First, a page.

My .45 was equipped with extra tall sights so I could see them over the suppressor. I lined up the sights on the bathroom door and concentrated on controlling my breathing.
With a final, loud screech, the pool door gave way. Seconds later, the bathroom door jerked open, revealing a bulky man wearing a ski mask and holding a combat shotgun. Another masked man was behind him to the right. The glare from the floodlight was blinding and the shotgun man hesitated, blinking. Time seemed to slow dramatically. I quickly interpreted the man’s bulky appearance as body armor and my focus sharpened as I raised my sights to the middle of his face.
I pulled the trigger straight back. The gun made a sound like you’d get by slapping an exercise mat with the flat of your hand. The sights danced up and slightly to the right as a nickel-plated cartridge case spun out of the ejection port. When the sights bounced back to where the man’s face had been, the face wasn’t there.
Invader #2 was standing sideways with his back against the open bathroom door, no doubt shocked by the shower of blood, brains and bone chips that had blasted out the back of his partner’s skull. He was holding a handgun and also had the look of a man wearing body armor, but body armor doesn’t cover the shoulder area, especially when the guy shooting at you has you in profile. The sights moved of their own volition to the center of his shoulder and the magic that operates triggers worked its spell. Once again, the gun made its slapping sound, the sights did their dance and returned to the target. This time the target was still there and the pistol fired immediately. Invader #2 dropped in a heap, kicking.
Silhouetted in the light coming through the pool door, Invader #3 stood frozen. He was holding something in both hands that might have been a weapon. The floodlight didn’t illuminate him directly, but I could see my sights just fine. I moved my sight picture to the top of his left thigh and fired. He screamed and fell backwards onto the tiled patio.
Off in the distance, I heard sirens. It occurred to me that I was still wearing the Bluetooth headset.
“You still there?” I asked.
“Yes sir. What’s happening?”
“I’ve got three down, two inside and one on the back patio.”
“I didn’t hear any shooting. What happened? I heard someone yell.”
“I’m using a suppressed weapon. The yell you heard was from the third guy. Tell the deputies he’s on the patio and may be armed. I don’t think the other two will be a problem.”
“Yes sir,” she said. “Hold please.”
The sirens were much closer. Suddenly, I heard the roar of an engine and the screech of tires from in front of my house. Was there a fourth guy? Oh well, not my problem. On the other hand, there might be a whole platoon of bad guys out there. Cursing myself for a dumbshit, I dug out my spare magazine are reloaded. The first magazine still held 9 rounds and I dropped it into my pocket. Now I had 14 rounds available again and 9 more for backup.
Down the street, tires screeched again. A few seconds later, I heard two “pops” from a handgun followed by a flurry of much louder “bangs” from rifles. So there was another guy or two. There might be more. I held my position.
Sirens wailed as patrol cars wheeled into my driveway. Footfalls pounded by on both sides of the house.
“Drop your weapon!! Show me your hands!!”
Through the doorway, I watched as a deputy grabbed something away from Invader #3 and threw it across the pool deck. Other cops piled onto the wounded man. The shouting and thrashing continued for several seconds, handcuffs flashed and then things calmed down. A deputy stuck his head into the bathroom and immediately backed out, talking into his handset.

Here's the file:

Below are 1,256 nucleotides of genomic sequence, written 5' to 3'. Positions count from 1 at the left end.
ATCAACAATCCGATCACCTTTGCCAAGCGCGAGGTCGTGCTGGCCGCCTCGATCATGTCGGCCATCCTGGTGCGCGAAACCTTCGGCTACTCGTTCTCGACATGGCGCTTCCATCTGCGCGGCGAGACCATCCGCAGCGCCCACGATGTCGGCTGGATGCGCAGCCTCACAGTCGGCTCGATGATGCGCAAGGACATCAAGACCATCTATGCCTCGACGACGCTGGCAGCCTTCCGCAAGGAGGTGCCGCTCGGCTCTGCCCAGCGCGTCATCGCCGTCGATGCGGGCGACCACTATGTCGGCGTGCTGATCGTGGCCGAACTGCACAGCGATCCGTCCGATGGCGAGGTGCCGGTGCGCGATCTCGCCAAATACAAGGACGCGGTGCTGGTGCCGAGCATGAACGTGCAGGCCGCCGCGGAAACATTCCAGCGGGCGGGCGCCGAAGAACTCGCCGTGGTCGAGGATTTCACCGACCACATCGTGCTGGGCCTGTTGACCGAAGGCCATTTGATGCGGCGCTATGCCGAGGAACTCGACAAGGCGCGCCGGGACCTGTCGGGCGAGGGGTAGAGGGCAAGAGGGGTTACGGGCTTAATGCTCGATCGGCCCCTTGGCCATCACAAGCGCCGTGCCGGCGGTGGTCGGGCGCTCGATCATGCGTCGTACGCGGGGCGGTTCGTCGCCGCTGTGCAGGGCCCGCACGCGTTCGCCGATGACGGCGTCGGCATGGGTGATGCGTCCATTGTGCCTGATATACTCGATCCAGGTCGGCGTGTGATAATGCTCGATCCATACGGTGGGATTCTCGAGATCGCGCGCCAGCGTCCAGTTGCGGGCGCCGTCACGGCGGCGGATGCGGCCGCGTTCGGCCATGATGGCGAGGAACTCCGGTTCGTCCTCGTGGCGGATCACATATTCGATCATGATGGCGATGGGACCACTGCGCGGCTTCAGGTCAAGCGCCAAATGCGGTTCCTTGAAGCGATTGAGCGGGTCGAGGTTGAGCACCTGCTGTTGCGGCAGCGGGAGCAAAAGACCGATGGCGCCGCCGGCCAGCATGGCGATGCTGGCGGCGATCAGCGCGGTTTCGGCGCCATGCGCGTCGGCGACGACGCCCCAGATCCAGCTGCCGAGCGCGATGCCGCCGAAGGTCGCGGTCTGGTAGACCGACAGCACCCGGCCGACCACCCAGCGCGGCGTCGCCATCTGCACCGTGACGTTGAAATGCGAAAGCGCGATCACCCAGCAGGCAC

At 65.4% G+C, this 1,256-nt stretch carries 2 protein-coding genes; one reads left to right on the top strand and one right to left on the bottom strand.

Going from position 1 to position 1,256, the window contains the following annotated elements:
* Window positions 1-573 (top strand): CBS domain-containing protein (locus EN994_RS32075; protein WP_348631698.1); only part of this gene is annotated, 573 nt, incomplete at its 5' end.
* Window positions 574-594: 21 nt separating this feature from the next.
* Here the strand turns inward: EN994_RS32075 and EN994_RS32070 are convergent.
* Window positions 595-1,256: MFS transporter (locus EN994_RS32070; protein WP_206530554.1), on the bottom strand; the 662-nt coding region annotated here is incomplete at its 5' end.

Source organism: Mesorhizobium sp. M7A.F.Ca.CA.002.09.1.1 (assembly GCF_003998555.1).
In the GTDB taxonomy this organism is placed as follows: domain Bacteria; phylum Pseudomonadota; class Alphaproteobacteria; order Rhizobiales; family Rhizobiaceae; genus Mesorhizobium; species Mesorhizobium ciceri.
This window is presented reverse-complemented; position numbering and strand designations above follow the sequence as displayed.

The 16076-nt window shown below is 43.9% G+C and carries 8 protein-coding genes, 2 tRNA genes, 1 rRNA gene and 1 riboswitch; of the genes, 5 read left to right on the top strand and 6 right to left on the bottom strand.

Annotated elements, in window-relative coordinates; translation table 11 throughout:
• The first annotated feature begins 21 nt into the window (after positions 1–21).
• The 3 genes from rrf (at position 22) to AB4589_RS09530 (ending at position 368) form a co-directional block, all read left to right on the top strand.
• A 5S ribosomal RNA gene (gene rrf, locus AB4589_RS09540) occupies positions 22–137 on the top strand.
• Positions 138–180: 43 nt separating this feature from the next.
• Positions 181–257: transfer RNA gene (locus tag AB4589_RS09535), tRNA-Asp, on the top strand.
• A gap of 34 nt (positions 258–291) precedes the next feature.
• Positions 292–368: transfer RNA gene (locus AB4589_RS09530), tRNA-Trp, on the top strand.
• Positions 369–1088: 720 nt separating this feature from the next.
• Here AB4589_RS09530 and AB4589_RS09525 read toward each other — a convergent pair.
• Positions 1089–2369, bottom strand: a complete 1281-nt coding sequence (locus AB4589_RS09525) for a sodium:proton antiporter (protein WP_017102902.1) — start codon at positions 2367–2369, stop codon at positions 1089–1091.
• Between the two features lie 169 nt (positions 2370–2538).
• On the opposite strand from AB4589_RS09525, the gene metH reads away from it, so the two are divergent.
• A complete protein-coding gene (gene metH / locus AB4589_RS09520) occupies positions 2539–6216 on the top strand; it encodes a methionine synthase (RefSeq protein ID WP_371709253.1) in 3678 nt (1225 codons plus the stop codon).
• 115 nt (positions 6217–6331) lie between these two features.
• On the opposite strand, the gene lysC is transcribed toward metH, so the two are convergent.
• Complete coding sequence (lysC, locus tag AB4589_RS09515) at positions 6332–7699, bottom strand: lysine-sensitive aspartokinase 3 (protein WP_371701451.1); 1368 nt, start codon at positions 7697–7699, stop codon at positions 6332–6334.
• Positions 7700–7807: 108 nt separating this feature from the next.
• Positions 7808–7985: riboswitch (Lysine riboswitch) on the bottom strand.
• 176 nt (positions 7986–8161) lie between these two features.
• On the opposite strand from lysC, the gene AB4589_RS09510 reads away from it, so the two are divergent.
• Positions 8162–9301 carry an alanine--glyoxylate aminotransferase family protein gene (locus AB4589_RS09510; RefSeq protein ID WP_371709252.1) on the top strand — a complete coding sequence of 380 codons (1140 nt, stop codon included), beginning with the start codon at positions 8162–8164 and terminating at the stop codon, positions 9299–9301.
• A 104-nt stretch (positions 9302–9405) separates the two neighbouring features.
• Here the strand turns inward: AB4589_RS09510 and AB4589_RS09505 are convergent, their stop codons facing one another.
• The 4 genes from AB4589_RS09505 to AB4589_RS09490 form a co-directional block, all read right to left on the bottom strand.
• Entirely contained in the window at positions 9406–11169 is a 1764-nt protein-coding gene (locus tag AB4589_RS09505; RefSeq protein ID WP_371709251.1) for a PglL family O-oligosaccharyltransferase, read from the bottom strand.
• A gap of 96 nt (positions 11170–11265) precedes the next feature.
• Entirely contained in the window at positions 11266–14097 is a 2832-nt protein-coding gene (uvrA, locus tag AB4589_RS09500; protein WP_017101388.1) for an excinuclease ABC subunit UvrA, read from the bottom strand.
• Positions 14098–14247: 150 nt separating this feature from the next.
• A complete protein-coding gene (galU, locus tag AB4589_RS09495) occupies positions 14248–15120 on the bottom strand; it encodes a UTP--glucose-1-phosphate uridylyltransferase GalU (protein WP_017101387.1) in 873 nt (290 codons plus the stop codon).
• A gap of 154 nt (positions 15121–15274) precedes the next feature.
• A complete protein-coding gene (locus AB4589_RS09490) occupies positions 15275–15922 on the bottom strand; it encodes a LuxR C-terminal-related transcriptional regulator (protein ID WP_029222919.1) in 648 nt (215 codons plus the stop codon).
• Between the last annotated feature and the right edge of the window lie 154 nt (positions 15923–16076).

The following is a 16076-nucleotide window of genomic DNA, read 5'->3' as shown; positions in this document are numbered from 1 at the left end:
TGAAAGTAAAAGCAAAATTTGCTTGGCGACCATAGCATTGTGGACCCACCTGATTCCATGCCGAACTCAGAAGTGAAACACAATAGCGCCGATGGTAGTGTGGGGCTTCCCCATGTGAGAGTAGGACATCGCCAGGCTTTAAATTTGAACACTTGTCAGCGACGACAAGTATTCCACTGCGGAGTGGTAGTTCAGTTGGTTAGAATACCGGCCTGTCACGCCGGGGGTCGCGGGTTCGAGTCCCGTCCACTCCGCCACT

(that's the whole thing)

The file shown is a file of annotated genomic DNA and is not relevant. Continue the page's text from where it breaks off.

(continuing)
“Looks like things are under control,” I said into the Bluetooth. “Thanks for your help.”
“Glad to be of assistance,” she said brightly. “I hope no one was hurt.”
I didn’t know what to say to that, so I hung up.
I stood up, ejecting the magazine from my .45. I set the magazine on the counter, turned the gun sideways and worked the slide. The chambered round popped out and bounced across the counter. I locked the slide back and placed the gun next to the magazine, along with my spare mag.
Someone was pounding on my front door. I turned on the family room lights, clicked off the floodlight and trotted into the foyer. Through the faux stained glass door I could see cops. I opened the door and stepped back.
Three cops hurried through the door with their guns drawn. I kept my hands in plain view and tried not to babble. “I’m the homeowner. There are two dead men in the back bathroom and your guys have the one outside. My gun’s on the kitchen counter. It’s unloaded.”
The first two cops ran into the family room while the third one stayed to keep an eye on me. I punched a button on the entryway intercom panel.
“All clear, Vicky. You can come out now. I’ll meet you in the dining room.”
The next two hours were a blur. Other that telling the cops that I’d been defending myself and producing the Federal paperwork proving the suppressor was legally owned, I didn’t say much. They didn’t push me. The crime scene techs took pictures of the dead invaders and showed them to me on an iPad. I didn’t recognize them and I refused to let Vicky look at photos of men I’d just killed. By the time the cops and EMTs and crime scene folks were finished, the sun was up.
After they were gone, we screwed hurricane shutters over my ruined pool door with the help of a neighbor and moved to a hotel. The cops had taken my .45 as evidence. I had other guns in the safe and I selected a Glock 17 and two spare magazines to take with me. There was no way I could feel safe if I was unarmed. A reliable 9mm with 52 rounds of ammo went a long way toward producing a warm feeling of security.
Vicky and I showered and put on sweats, then sat on the sofa in the hotel room, talking. We were both suffering the aftereffects of a massive adrenaline dump. Sleep was out of the question.
“It was so strange,” I told Vicky. “It was like watching a video. The sights moved by themselves and the gun seemed to fire on its own. I could see the slide move and the cases spinning out, all in slo-mo. It was like some kind of violent Zen experience. My training just took over and I didn’t have to do anything except watch.”